Getting Personal appears in Sunday's News-Gazette. This week, News-Gazette staff writer Paul Wood chats with musician, marketing professional and graphic artist Holly Rushakoff, 36, of Urbana. She is a communications and marketing professional at the University of Illinois, a bassist/singer, a longtime local music enthusiast and a onetime creator of the true-story comic, “girls’ eyes.”
What time do you typically get up? What do you do the first hour of the morning?
I wake up around 6:45 a.m. and open the blinds to give light to my plants. Then I let my dog, Conan, outside and feed my finch, Charlotte. When Conan comes back in, we both get a vitamin. I quickly check my Facebook and my email. And lately I love meditating for about 15 minutes via Deepak Chopra. After that it's just shower/beauty routine minutiae.
What did you have for lunch today? Where? With whom?
I come home for lunch every day to walk Conan and give him kisses. Today, my boyfriend was off work, so, lucky for me, he made flank steak Caesar salad. I had a glass of surprisingly bitter water that I marinated with orange and lime slices for too long. And dessert is mandatory; I had a bite of chocolate with sea salt.
Best high school memory?
Being validated by my creative writing teacher, Mr. Mark Maxwell, who helped me transition from writing cliche rhymes to writing explorative poems and stories about the first death in my family and trying to understand relationships with boys. Though I was on the school newspaper, too, it was an honor to have my creative writing published in journals, and I have him to thank.
Tell me about your favorite pair of shoes.
My brown, woolly, Eskimo-type shoes that were my grandma's. I put inserts in them, and they're the most comfortable, cute shoes, and I love that I'm a little bit her when I wear them. They're decades old.
What does a perfect Sunday afternoon include?
I prefer it unscheduled and to do what inspires me, whether it's reading or researching (favorite topics: my local music website project, spirituality/philosophy, gardening, social media). If I didn't do yoga in the morning, then I'd do yoga in the afternoon.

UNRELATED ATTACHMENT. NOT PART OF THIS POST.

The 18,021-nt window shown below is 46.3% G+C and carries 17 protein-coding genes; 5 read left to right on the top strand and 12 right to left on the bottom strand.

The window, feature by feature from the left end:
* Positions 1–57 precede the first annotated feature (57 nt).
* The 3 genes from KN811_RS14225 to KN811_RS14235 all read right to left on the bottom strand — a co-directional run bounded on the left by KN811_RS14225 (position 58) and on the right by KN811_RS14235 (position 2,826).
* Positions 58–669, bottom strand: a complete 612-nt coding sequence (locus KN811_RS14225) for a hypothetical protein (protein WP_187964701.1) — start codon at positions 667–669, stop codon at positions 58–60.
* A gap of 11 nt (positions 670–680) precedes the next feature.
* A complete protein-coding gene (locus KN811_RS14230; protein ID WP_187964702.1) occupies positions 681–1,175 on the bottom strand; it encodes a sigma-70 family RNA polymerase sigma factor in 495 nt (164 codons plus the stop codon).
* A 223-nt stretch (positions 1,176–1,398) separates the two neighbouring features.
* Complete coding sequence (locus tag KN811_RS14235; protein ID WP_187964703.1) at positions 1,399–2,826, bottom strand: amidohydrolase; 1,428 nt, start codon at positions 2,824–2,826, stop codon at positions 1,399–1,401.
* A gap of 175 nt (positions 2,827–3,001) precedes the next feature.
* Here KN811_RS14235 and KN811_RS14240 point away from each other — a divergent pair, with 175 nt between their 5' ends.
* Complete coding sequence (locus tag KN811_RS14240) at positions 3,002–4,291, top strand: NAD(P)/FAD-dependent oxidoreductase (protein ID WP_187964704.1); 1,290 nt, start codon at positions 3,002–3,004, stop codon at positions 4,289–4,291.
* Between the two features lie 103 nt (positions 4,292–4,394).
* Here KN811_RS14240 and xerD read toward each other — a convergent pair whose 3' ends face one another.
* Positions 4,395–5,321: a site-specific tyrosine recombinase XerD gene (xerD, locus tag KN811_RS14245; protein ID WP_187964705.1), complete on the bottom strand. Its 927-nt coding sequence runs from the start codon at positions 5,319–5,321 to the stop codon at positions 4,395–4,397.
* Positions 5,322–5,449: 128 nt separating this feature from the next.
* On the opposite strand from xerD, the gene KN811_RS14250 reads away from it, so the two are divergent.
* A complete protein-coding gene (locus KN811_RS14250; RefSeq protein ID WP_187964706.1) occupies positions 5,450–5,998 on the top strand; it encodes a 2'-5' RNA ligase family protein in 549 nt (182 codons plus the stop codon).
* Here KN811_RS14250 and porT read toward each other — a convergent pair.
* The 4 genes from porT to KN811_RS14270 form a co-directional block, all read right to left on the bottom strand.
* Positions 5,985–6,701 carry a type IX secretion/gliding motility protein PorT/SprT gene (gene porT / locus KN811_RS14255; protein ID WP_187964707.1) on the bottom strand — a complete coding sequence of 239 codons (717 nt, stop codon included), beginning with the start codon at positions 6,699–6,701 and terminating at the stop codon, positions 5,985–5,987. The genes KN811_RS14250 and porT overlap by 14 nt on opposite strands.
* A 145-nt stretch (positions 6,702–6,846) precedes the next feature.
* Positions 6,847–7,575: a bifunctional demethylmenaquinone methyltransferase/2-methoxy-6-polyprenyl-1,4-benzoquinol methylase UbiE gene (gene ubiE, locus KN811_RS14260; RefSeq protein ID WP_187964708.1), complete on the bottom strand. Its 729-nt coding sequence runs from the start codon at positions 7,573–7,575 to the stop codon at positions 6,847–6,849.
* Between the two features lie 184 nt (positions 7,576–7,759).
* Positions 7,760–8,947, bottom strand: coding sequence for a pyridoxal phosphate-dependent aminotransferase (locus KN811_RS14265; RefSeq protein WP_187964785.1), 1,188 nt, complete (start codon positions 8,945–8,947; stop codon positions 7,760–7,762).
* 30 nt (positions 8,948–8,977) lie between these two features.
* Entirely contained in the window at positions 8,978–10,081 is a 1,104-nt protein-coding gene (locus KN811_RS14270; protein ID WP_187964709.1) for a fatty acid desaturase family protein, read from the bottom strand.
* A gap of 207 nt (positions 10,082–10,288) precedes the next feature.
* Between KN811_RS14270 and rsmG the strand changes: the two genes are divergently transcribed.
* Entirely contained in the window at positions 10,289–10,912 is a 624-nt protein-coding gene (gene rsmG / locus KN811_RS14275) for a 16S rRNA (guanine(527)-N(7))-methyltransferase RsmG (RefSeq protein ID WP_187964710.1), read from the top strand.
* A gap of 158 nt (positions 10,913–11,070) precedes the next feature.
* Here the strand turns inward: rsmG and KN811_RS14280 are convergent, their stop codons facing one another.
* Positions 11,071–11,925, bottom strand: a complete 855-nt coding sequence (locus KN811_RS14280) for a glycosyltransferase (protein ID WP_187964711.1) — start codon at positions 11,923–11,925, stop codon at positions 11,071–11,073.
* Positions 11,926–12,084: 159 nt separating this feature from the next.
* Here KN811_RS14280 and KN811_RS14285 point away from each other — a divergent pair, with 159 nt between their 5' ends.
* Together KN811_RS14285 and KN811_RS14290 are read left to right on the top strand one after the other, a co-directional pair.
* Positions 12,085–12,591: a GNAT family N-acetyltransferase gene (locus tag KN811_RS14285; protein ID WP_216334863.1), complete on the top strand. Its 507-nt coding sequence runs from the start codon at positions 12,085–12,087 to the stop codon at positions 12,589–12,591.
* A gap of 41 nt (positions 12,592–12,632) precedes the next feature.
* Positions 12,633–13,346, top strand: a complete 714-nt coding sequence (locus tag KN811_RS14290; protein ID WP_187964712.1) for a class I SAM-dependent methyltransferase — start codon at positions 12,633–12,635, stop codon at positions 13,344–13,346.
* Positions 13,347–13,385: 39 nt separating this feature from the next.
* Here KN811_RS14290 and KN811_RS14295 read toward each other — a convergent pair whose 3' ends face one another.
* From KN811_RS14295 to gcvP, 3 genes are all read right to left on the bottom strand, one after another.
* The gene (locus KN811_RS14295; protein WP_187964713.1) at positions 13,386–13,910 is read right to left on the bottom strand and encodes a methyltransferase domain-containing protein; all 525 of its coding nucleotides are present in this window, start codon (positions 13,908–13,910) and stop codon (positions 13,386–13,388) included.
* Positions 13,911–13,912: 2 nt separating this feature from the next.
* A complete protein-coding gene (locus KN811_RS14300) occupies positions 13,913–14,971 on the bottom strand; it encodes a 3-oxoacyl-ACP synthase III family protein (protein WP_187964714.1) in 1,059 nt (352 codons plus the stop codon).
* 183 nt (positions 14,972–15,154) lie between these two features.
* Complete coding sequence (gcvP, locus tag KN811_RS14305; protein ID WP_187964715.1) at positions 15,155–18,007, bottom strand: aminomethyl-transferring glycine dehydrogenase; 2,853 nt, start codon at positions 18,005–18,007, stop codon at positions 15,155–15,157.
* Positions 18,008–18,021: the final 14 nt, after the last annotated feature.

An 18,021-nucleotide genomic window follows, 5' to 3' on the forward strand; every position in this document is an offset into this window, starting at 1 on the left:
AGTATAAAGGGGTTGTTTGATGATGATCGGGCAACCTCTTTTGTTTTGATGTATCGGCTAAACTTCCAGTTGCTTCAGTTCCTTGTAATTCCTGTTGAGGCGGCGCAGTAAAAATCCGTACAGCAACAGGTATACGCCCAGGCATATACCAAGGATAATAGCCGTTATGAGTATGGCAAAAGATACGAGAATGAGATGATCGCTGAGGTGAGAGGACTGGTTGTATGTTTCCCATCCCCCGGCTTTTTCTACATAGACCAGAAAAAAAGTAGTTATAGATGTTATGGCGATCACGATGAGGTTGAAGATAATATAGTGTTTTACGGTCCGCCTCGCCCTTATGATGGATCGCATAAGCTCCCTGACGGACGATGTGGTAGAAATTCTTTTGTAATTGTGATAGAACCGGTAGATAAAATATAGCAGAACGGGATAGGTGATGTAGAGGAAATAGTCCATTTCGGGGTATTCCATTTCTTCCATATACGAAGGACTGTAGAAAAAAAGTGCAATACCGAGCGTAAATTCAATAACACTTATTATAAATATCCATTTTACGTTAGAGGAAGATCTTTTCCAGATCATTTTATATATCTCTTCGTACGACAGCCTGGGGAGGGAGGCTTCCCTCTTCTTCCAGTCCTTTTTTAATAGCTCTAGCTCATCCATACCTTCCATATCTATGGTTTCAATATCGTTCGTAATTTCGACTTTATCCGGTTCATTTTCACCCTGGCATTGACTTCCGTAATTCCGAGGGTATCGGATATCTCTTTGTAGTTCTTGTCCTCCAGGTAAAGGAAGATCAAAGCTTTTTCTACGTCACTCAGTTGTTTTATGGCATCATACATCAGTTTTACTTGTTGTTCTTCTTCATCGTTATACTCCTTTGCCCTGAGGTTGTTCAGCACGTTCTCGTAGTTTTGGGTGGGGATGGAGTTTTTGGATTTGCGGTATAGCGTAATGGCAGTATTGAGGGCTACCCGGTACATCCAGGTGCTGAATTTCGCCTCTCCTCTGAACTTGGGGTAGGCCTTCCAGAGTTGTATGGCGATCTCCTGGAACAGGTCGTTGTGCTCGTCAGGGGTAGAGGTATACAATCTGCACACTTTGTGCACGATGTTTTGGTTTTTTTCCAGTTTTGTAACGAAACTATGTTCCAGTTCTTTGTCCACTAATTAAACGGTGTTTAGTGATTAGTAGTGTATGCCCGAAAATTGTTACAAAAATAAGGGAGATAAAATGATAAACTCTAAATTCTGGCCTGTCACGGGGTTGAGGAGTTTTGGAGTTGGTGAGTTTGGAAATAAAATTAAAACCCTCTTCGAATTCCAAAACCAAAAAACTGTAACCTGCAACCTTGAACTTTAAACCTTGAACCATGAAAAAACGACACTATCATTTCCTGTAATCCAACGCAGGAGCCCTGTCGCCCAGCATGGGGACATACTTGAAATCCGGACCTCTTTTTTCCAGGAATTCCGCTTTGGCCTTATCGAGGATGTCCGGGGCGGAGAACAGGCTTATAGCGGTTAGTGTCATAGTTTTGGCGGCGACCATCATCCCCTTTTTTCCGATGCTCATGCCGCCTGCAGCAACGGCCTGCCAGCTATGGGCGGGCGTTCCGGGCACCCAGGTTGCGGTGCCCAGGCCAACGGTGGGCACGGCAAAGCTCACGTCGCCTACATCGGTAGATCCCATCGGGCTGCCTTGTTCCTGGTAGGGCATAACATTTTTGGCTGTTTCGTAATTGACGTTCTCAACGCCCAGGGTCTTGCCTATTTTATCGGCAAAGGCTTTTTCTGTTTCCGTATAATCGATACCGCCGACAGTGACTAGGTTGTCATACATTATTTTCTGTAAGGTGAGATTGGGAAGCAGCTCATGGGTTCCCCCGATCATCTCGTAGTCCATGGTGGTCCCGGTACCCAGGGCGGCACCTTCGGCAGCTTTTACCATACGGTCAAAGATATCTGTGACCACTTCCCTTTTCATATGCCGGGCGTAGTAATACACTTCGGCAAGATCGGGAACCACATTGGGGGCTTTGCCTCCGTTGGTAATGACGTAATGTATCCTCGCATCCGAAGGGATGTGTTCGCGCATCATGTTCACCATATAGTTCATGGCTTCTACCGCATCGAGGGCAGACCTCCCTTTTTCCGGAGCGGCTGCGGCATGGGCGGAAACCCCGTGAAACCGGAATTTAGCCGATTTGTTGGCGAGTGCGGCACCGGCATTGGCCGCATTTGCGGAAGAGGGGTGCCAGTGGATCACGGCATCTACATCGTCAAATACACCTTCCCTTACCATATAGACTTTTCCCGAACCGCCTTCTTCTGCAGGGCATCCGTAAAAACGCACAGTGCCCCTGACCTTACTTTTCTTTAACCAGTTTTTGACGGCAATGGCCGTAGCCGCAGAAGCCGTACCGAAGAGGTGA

Was there one book you read as a child that you still cherish? Own? Read?
I still have "The Runaway Bunny." I just reread it to consider its sentiment and what drew me to it, and basically it consoles abandonment issues. This little bunny tests his mom's limits of love, but his mom transforms to be with him no matter what scenario he conjures. The promise of loving someone forever and being there no matter how far apart you are is very sweet and comforting.
Where on Earth are you dying to go? Why?
I would love to go to Mexico to see a Day of the Dead celebration.
Tell me about your favorite pet.
Conan, aka Coney, or my little funbun (short for funny-bunny), is one of my biggest loves ever. He's a Cavalier King Charles Spaniel, AKC registered as Conan Monkey Froggy Doggy. For demonstrating his ambidextrous wave hello, he won "best trick" at the last Oskee Bow Wow. He loves his snick-snacks and cuddling on the couch. We both have a tiny case of separation anxiety. He'll be 6 on the Fourth of July, which is more like Codependence Day for us.
Have you discovered as you matured that you are becoming like one of your parents? Which one and how?